Although felt senses arise in the body, they don’t work the way emotions do. We’ve all learned to lean forward when clients cry and sit up in silent applause when clients allow anger to break through. But sadness, anger, and fear can be part of a repetitive cycle, and sometimes emotional expression is just another way to be stuck. While emotions serve the vital function of weaving us together in our humanness, felt senses do something else—they take us to the place where we’re unique, where our response to a situation is our own and unlike anyone else’s. So with an emotion, a client can say, “Of course I was angry. Wouldn’t you be?” And the therapist can honestly say, “Yes, I would.” But with a felt sense, there’s a uniqueness beyond shared emotion that’s not as readily accessible and understood. It allows a client to break through to a new way of experiencing a familiar situation: for instance,
“It’s a gripping in my stomach like a tight fist. I thought it was anger, but it’s more than that.”
Emotions naturally narrow our awareness. When we’re sad, our attention zooms in on the situation we’re sad about; when we’re angry, we focus on what makes us angry. If we have to mobilize resources to fight or escape, this narrowing is extremely helpful—it lets us shut out what’s irrelevant to the charged situation. But felt senses do the opposite when we feel safe: they widen our awareness to enable us to take in the complex whole of a situation and its many interconnections.
Felt Senses and Change
Perhaps one of the most surprising things to learn about felt senses is that by the time they emerge, the change has already happened. We’re not just on our way to a new place, we’re already there. The change just hasn’t manifested outwardly yet. Imagine an artist staring at a painting with the feeling that something more is needed. At first, the artist feels stuck, frustrated. Thoughts like This is crap and Just give up may arise. If she forces herself to paint anyway, she feels it’ll come out wrong. She stares at the canvas—then, if she can slow down and become attuned enough to her own experience, she may get it, the immediate felt sense of what the painting needs. It’s not a rational thought, not something she can explain, but a sensing of a place inside that she can paint from. She hasn’t yet lifted the brush, but her inner state and her body have completely changed. When she begins to paint again, she inhabits a new world, bursting with fresh colors, shapes, and possibilities. Getting felt senses in psychotherapy taps into the same ability to go beyond what’s ordinary and conventional. They involve dropping down below language to the creative soup that lies beneath, and they embody the following three crucial characteristics.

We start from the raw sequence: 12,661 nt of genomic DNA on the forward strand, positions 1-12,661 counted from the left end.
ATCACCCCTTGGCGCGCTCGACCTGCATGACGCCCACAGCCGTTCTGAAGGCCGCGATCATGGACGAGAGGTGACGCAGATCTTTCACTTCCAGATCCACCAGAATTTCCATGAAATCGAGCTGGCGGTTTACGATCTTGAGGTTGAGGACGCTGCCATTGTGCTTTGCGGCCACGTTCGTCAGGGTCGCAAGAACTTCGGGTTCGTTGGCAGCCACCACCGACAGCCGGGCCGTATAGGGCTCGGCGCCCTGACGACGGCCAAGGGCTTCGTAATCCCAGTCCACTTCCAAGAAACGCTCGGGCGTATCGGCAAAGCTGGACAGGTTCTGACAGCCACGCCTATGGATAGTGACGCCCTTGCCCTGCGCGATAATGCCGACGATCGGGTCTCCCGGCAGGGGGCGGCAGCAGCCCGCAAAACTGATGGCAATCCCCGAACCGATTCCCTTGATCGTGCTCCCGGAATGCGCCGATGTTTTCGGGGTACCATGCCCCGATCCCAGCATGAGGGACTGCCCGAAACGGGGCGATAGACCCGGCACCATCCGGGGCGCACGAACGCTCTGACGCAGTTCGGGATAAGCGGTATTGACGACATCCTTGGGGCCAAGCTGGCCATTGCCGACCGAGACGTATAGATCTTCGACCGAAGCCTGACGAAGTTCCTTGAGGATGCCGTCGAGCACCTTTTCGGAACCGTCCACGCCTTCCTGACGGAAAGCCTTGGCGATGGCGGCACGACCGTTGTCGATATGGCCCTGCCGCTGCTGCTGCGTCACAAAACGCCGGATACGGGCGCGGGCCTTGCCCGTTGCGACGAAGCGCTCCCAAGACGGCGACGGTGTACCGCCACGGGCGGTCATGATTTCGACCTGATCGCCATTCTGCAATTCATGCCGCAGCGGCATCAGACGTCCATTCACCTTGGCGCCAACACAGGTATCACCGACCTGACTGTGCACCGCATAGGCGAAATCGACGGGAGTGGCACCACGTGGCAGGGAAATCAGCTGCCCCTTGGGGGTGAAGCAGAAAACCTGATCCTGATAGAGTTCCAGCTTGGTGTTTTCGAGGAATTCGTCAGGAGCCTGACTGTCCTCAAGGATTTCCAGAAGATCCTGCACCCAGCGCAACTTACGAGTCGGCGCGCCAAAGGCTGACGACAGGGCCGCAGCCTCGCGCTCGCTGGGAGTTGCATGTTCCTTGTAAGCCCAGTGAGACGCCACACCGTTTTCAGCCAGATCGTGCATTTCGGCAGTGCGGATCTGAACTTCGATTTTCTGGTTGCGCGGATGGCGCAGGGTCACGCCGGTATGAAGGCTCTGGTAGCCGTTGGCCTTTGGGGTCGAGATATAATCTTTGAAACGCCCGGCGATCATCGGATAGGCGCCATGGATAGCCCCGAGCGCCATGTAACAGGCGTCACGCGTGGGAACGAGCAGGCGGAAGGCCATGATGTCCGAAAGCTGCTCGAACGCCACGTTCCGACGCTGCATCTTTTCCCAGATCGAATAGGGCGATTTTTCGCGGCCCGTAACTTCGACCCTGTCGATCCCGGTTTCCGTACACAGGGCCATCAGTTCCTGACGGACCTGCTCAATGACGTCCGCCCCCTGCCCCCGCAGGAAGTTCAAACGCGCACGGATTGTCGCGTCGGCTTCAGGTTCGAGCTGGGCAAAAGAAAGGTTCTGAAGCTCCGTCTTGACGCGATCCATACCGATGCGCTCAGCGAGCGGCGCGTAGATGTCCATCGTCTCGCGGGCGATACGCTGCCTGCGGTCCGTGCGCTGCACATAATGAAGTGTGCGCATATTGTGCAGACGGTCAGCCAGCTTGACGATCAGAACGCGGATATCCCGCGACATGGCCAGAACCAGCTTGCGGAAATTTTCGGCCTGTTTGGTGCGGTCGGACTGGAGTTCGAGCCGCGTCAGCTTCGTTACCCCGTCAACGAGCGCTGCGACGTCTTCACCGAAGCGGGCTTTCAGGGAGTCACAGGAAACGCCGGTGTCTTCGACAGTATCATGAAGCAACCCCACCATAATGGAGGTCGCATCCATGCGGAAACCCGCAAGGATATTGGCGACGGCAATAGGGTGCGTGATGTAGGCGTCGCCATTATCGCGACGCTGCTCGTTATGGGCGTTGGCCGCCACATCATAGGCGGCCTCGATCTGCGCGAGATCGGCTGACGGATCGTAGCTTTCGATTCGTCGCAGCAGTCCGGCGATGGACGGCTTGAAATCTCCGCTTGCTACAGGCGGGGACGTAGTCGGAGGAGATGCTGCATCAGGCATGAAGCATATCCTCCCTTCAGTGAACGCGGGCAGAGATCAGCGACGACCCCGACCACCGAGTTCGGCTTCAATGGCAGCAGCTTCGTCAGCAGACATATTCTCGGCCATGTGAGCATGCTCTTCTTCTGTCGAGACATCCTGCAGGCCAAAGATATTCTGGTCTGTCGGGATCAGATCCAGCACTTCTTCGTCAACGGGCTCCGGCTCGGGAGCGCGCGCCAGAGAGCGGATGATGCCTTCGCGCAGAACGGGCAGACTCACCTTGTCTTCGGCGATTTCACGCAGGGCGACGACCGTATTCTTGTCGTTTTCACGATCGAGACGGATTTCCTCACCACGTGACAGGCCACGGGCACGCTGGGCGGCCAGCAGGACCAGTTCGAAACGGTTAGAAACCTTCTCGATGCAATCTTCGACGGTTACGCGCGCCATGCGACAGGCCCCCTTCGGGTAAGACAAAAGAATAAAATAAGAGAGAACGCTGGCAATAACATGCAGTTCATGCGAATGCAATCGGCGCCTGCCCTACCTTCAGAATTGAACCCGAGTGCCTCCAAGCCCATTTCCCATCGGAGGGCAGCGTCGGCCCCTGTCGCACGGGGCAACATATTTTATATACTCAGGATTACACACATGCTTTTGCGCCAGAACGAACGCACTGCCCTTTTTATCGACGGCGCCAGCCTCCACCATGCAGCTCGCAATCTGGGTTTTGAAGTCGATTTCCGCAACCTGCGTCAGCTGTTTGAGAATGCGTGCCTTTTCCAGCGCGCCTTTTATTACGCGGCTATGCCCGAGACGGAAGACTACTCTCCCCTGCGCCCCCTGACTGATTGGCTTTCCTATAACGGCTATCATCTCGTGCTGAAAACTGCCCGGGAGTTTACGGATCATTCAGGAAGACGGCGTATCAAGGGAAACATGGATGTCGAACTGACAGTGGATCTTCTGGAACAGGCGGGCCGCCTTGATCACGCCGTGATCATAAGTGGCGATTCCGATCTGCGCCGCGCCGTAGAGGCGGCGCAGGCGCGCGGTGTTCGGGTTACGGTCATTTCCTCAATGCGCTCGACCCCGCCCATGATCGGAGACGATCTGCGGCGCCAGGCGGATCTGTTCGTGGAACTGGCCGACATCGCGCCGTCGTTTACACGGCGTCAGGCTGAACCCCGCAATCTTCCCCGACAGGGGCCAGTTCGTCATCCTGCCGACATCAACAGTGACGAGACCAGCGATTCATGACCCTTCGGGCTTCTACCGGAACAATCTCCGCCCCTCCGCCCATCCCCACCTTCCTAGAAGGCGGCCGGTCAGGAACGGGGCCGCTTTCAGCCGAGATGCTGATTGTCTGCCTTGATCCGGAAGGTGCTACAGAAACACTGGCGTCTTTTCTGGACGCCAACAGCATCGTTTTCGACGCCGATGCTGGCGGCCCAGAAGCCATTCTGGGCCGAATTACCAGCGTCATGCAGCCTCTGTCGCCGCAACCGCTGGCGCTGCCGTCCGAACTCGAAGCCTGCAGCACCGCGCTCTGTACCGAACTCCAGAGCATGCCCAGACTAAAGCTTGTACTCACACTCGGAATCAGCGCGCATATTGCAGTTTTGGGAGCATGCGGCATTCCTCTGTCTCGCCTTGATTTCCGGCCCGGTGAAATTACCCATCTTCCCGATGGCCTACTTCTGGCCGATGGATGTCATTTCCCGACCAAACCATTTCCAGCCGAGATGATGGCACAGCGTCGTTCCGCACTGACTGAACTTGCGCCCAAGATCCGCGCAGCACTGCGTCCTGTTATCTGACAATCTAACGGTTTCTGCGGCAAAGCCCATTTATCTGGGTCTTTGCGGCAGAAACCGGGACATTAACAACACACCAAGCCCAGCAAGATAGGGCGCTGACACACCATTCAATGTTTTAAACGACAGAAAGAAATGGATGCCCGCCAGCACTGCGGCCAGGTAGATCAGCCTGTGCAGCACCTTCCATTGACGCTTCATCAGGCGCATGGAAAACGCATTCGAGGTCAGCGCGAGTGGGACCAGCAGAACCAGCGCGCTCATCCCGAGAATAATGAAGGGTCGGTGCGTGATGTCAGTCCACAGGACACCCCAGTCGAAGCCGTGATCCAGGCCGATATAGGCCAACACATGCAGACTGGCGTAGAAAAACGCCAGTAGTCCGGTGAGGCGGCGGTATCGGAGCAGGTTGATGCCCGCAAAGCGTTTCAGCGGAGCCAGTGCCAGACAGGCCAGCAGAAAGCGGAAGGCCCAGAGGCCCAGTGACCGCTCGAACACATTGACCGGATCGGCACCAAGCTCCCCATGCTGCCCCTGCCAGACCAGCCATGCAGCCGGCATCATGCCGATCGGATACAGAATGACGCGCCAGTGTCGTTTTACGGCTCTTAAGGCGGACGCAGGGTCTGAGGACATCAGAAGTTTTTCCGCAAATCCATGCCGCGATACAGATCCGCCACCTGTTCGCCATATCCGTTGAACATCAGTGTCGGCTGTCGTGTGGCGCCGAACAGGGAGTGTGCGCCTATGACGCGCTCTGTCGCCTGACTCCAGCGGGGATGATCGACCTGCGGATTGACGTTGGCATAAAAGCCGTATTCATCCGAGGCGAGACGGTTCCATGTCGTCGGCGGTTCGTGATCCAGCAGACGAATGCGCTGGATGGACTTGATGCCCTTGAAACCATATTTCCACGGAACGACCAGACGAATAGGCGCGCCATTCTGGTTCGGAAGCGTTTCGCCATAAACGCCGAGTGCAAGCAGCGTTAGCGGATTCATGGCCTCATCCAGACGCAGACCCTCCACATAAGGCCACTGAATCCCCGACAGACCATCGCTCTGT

Felt senses form freshly. A felt sense can’t be the chronic ache in your shoulder or gut that’s been there all week. For a felt sense to emerge, there needs to be an intention, a pause, an invitation, such as “Let me see. . . . How am I feeling about what happened?” As Gendlin reminds us, feelings aren’t always discovered, as if they were buried or stored—they can sometimes form freshly.
Felt senses are of a whole situation. Like the proverbial picture that’s worth a thousand words, a felt sense is an intricate whole that sums up, captures, includes, contains all the aspects of a situation at once. Those aspects can then be unfolded or unpacked in a way that’s quite different from just having emotions or talking about a problem.
Felt senses have a more-than-words-can-say quality. A felt sense contains so much that’s subtly uncategorizable that it takes time to find an apt description for it. Often a single word is inadequate, and a pair of words is needed instead, like “jumpy queasy” or “knotty constriction.” Metaphors and similes may be useful as descriptions as well, such as “It feels like a knotted rope.” But even after we find an apt description, we typically feel that more remains unspoken.
What does this mean for clinicians? Two things: first, we need to recognize when a felt sense arises naturally in clients and help them stay with it despite an understandable resistance to holding an experience that’s usually murky and hard to describe. Second, we need to recognize that we can help clients invite felt senses to form.
The Giant Squid
Daniela came in for a session with me after several months away from therapy. She’d been spending long days caring for her terminally ill mother, and as she sat down, looking drawn and weary, she let out a deep sigh.